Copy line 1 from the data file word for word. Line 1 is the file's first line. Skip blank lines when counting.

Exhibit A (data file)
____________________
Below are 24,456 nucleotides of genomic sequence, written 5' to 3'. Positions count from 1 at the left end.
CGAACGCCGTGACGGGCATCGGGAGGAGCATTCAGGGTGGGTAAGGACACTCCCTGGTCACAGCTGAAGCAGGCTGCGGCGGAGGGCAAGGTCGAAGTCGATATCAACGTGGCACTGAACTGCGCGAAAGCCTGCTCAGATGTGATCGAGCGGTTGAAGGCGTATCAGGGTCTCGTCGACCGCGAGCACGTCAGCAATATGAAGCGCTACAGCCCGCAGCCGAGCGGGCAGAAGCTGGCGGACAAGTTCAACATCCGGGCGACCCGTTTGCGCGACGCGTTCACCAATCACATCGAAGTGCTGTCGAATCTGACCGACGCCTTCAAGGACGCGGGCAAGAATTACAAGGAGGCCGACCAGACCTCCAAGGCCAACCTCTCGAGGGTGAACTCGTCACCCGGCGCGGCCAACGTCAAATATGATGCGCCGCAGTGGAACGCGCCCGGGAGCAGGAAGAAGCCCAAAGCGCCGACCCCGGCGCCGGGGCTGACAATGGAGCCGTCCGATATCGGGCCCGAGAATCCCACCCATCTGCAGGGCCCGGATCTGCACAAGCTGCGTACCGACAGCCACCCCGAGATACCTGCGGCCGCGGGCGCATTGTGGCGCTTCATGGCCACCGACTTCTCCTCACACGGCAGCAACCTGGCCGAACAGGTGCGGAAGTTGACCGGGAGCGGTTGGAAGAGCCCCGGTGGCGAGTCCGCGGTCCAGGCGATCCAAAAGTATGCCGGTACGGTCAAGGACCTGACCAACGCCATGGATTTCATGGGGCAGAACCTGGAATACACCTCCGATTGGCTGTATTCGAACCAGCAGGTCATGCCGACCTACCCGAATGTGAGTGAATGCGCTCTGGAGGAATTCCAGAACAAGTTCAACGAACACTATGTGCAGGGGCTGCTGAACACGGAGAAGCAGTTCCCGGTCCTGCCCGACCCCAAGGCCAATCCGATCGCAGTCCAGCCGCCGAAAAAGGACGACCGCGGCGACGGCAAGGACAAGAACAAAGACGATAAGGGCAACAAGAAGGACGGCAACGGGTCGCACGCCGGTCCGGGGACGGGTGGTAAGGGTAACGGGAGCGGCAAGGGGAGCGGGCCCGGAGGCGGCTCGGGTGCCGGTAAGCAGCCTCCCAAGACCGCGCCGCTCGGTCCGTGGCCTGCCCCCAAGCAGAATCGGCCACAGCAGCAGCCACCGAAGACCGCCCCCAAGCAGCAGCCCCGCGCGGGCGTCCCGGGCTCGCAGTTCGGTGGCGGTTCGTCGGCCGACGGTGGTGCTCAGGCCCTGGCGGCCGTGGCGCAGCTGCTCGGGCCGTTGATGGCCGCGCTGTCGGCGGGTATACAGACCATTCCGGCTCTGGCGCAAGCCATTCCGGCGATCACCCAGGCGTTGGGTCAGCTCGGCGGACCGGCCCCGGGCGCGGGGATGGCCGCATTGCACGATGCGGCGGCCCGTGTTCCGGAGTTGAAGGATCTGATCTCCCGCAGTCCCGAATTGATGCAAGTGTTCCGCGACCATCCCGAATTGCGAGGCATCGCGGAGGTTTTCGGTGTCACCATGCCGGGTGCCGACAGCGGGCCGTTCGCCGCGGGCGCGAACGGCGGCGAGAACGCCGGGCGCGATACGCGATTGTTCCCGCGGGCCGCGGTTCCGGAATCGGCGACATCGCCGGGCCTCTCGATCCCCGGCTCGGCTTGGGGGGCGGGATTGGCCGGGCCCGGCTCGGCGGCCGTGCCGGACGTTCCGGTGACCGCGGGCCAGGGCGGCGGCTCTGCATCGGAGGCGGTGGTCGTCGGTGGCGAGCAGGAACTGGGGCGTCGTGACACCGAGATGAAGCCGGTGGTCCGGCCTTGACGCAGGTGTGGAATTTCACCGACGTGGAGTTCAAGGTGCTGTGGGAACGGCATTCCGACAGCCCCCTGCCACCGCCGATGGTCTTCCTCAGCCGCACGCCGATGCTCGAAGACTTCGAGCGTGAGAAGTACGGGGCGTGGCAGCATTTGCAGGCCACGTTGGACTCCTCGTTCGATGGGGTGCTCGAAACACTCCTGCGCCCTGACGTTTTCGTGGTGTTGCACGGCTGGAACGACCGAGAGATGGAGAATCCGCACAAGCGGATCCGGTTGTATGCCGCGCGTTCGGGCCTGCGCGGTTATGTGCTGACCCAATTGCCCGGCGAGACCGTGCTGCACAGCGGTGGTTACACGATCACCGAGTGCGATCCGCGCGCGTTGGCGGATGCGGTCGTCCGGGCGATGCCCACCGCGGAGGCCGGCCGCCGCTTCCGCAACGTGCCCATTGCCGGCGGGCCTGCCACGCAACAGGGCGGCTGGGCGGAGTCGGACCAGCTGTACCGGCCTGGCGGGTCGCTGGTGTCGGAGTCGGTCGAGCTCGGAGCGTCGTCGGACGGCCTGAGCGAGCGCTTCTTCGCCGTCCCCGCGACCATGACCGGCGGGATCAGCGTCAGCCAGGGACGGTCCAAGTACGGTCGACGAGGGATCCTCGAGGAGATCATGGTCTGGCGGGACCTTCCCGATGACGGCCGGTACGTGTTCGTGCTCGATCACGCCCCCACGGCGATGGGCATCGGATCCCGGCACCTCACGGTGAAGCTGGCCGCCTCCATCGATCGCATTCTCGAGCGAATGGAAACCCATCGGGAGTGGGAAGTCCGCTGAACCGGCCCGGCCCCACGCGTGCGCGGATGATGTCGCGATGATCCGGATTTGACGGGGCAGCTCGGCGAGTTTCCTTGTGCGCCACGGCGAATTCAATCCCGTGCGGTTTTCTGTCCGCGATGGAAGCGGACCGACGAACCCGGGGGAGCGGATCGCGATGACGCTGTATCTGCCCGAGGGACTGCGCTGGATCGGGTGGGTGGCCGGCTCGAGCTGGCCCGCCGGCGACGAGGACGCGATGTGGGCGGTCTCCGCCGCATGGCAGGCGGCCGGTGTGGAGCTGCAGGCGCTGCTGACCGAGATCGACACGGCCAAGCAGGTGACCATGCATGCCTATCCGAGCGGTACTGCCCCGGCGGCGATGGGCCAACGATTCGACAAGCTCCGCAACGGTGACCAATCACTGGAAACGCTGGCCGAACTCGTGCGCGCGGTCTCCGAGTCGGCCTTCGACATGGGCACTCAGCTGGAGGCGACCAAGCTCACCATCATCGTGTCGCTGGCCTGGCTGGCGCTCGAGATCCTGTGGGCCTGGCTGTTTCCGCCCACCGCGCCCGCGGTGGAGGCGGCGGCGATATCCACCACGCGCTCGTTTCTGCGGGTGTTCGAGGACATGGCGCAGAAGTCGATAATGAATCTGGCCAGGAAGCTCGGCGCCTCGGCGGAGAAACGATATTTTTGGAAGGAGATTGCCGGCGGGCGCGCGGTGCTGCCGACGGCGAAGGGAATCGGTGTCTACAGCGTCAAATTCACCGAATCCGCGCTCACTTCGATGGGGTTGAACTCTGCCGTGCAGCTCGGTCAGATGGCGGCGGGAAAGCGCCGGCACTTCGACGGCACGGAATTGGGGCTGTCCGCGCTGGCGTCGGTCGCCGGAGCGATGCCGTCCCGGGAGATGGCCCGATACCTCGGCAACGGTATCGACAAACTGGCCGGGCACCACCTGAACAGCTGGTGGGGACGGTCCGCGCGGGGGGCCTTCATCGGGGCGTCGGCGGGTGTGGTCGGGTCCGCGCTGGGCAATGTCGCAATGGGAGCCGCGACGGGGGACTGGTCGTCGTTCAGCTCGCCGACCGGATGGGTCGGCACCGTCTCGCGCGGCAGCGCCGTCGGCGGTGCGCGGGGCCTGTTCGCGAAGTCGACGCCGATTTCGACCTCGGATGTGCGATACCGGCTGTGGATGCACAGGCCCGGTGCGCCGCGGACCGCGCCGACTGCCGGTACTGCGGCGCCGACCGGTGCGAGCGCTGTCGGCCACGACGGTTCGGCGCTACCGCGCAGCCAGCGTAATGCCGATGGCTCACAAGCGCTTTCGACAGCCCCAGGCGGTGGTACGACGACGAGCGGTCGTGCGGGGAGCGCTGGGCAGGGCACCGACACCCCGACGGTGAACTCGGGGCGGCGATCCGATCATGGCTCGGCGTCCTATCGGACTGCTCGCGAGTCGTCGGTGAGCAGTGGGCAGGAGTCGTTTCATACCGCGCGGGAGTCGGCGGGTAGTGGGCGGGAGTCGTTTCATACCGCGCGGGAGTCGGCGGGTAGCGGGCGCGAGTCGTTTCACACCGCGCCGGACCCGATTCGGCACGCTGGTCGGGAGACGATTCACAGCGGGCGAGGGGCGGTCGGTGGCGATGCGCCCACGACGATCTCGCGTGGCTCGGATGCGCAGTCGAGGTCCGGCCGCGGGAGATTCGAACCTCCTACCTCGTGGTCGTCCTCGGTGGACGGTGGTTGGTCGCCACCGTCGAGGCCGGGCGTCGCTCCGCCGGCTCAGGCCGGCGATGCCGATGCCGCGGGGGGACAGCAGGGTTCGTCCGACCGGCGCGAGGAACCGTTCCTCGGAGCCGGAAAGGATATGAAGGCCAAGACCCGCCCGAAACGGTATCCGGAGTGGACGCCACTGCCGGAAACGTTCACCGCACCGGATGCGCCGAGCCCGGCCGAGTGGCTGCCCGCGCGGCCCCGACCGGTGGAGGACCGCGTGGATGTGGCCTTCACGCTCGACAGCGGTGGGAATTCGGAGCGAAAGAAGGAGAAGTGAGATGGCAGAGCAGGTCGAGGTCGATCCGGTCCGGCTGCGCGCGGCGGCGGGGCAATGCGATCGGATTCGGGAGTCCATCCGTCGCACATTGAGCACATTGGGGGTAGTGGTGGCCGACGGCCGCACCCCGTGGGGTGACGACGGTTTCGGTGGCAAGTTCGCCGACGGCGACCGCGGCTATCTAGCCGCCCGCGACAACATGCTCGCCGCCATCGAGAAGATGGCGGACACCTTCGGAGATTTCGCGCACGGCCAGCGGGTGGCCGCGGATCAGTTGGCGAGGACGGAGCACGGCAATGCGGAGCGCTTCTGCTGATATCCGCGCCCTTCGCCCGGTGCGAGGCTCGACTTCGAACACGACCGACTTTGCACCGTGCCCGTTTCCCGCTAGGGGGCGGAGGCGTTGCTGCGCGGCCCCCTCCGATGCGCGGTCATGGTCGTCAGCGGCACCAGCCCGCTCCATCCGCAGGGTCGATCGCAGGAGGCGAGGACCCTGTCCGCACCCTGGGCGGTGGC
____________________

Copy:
Below are 24,456 nucleotides of genomic sequence, written 5' to 3'. Positions count from 1 at the left end.